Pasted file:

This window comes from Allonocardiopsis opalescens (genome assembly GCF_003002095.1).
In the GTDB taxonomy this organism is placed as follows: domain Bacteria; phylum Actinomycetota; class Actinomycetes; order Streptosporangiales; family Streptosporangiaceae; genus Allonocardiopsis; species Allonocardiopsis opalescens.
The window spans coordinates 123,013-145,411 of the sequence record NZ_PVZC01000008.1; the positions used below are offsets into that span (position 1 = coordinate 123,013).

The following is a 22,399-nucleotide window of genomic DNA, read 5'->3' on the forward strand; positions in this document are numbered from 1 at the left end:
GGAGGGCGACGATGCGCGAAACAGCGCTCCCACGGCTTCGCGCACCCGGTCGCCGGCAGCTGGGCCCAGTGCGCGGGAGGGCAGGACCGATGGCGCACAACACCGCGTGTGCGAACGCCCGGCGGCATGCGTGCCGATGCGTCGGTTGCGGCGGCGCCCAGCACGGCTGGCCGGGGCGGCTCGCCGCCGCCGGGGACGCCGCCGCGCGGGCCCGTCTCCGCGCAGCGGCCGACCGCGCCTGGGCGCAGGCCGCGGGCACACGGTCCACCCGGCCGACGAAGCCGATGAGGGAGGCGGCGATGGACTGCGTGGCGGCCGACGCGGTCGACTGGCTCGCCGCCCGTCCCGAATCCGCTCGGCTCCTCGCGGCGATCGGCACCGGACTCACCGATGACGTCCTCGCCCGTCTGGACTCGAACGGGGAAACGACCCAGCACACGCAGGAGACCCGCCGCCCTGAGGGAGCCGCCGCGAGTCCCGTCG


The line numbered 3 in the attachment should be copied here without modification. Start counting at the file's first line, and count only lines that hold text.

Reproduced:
The window spans coordinates 123,013-145,411 of the sequence record NZ_PVZC01000008.1; the positions used below are offsets into that span (position 1 = coordinate 123,013).